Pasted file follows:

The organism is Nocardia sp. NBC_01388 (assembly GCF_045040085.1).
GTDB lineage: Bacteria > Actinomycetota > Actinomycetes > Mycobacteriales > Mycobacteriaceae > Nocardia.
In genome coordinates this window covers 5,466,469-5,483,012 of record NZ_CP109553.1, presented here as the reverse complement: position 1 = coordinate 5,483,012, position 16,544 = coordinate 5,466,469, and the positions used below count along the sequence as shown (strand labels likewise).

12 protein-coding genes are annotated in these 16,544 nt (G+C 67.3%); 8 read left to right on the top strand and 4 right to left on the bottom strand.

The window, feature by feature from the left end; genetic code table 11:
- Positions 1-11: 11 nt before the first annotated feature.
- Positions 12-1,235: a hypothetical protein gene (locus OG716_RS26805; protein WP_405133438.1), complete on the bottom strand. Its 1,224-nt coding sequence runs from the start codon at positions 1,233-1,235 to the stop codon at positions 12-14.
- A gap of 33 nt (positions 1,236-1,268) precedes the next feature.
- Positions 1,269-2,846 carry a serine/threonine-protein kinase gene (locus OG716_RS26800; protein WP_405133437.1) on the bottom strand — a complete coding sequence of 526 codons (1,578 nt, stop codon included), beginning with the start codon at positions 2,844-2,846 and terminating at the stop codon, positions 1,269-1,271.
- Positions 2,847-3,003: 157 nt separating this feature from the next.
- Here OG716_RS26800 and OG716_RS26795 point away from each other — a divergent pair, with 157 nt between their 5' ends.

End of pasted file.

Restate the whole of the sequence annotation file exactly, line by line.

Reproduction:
The organism is Nocardia sp. NBC_01388 (assembly GCF_045040085.1).
GTDB lineage: Bacteria > Actinomycetota > Actinomycetes > Mycobacteriales > Mycobacteriaceae > Nocardia.
In genome coordinates this window covers 5,466,469-5,483,012 of record NZ_CP109553.1, presented here as the reverse complement: position 1 = coordinate 5,483,012, position 16,544 = coordinate 5,466,469, and the positions used below count along the sequence as shown (strand labels likewise).

12 protein-coding genes are annotated in these 16,544 nt (G+C 67.3%); 8 read left to right on the top strand and 4 right to left on the bottom strand.

The window, feature by feature from the left end; genetic code table 11:
- Positions 1-11: 11 nt before the first annotated feature.
- Positions 12-1,235: a hypothetical protein gene (locus OG716_RS26805; protein WP_405133438.1), complete on the bottom strand. Its 1,224-nt coding sequence runs from the start codon at positions 1,233-1,235 to the stop codon at positions 12-14.
- A gap of 33 nt (positions 1,236-1,268) precedes the next feature.
- Positions 1,269-2,846 carry a serine/threonine-protein kinase gene (locus OG716_RS26800; protein WP_405133437.1) on the bottom strand — a complete coding sequence of 526 codons (1,578 nt, stop codon included), beginning with the start codon at positions 2,844-2,846 and terminating at the stop codon, positions 1,269-1,271.
- Positions 2,847-3,003: 157 nt separating this feature from the next.
- Here OG716_RS26800 and OG716_RS26795 point away from each other — a divergent pair, with 157 nt between their 5' ends.